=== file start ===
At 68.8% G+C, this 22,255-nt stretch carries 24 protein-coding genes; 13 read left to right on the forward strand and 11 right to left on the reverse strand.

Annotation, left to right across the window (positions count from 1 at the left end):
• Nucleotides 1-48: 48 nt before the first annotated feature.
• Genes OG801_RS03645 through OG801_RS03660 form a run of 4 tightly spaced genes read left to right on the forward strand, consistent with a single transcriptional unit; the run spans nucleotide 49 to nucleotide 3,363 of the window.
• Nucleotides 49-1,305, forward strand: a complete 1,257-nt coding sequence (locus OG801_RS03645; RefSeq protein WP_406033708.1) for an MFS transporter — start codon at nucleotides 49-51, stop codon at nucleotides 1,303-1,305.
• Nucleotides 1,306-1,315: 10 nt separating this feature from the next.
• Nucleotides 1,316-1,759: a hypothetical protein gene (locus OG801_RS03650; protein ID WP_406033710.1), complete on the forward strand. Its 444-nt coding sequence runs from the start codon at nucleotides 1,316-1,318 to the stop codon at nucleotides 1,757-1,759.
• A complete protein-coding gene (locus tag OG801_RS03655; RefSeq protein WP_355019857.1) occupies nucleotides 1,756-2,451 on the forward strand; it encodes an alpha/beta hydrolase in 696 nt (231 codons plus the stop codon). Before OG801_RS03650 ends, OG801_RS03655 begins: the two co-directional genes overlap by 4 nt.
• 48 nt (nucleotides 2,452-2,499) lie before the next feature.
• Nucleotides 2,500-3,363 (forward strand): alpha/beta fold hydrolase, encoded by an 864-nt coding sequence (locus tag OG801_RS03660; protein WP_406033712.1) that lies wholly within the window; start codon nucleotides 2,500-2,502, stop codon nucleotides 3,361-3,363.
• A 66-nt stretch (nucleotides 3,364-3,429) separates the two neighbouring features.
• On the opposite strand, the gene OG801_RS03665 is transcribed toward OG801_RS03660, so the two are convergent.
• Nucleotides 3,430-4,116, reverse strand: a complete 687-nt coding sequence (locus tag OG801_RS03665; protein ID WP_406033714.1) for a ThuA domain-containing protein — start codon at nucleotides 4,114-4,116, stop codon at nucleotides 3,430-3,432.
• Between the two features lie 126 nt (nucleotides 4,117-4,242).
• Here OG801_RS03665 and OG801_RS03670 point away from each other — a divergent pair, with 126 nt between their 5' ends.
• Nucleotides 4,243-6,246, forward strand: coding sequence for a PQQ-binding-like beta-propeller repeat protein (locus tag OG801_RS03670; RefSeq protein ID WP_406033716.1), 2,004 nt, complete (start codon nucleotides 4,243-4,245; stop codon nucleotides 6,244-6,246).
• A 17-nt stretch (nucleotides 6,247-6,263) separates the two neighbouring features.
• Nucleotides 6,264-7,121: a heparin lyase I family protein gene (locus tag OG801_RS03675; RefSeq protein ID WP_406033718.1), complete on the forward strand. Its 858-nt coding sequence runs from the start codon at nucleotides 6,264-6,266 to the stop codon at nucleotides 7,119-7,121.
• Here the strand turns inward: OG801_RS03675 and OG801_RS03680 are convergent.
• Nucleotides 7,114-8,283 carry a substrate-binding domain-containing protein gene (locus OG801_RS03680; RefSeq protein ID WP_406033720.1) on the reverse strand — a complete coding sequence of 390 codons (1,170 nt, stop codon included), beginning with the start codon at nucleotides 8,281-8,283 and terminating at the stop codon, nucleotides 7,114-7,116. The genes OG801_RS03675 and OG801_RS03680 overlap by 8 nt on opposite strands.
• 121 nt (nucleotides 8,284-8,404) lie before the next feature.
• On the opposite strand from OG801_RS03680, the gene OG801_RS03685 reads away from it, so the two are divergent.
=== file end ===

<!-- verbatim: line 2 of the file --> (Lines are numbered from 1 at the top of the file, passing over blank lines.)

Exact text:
Annotation, left to right across the window (positions count from 1 at the left end):